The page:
“It was the one thing that opened my eyes to research, working in teams and learning how to put everyone’s collective brain power together, and come out with something meaningful to contribute to science,” said Thornber, a marine community ecologist with a research focus on marine macroalgae, their importance in near shore and coastal food webs, and the impacts of climate change on these systems.
URI Professor Geoffrey Bothun, chemical engineering, and new RI EPSCoR principal investigator, noted that faculty, too, benefit greatly from the SURF program. Speaking from the perspective of both an EPSCoR and INBRE researcher, he, said: “Mentoring undergraduate students is one of the most enjoyable things that faculty do. Those experiences also are often how we got into research and how we began our careers. Being able to share those experiences and help mentor and guide undergraduate students — it’s really exceptional. It’s my favorite part of the job.”
After the event, Jim Lemire, RI EPSCoR coordinator of undergraduate research, reflected that the summer fellowship provided a small window of time to conduct meaningful research, yet the conference showcased the exceptional nature of the collective body of student work and the intensity of the undergraduate engagement.
“Even though the conference marks the end of the SURF program, it is my favorite event of the summer, as it is truly about the students and all the time and effort they dedicated to their research,” Lemire said. “The conference is proof that we are doing right by the students, and I am very proud of that.”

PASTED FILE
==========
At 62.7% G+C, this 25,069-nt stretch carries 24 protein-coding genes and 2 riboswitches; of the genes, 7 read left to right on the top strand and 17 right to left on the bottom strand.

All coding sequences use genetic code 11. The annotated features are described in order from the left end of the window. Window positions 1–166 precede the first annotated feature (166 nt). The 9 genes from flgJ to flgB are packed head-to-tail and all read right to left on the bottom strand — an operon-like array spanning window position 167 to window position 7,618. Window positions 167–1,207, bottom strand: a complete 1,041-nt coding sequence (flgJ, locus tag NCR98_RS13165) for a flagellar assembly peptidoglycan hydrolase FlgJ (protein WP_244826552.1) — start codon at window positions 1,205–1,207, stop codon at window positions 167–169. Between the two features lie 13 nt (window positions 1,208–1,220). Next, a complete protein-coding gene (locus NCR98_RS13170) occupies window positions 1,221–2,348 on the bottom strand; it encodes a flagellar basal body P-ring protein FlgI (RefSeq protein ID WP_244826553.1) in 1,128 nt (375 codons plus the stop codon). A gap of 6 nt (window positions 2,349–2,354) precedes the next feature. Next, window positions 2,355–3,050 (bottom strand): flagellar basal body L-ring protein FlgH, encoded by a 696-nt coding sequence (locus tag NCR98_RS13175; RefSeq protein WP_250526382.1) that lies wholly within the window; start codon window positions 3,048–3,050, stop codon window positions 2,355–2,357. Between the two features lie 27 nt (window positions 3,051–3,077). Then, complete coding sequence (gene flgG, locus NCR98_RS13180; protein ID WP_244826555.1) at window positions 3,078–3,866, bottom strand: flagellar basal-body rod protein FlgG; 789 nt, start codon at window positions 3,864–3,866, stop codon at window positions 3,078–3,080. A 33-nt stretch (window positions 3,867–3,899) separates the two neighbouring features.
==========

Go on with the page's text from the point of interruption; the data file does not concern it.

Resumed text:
Lemire said he also took pride in the fact that the annual conference has emerged as a large gathering of the Rhode Island scientific community, where colleagues from across the state and from disparate disciplines network and visit with students: “This event reminds me of the power and importance of the EPSCoR and INBRE programs in fostering collaboration and collegiality. And, it is this network that will ultimately help push scientific discoveries forward.”
Acceptance to the annual SURF program is based on a competitive application process run individually by RI NSF EPSCoR and RI-INBRE. With this summer’s class, RI-INBRE has engaged 775 Rhode Island undergraduates in scientific research since 2004; RI NSF EPSCoR has supported nearly 300 since 2007.
The conference provides undergraduate students from the University of Rhode Island, Brown University, Bryant University, Providence College, Rhode Island College, Roger Williams University, Salve Regina University, and Community College of Rhode Island with the unique opportunity to present their summer research findings to their peers and to the larger Rhode Island community. All Rhode Island students who are actively participating in scientific research are welcome to present their work at the conference, even if they are not formally a part of the SURF program.
Story by Amy Dunkle | Photos by Michael Salerno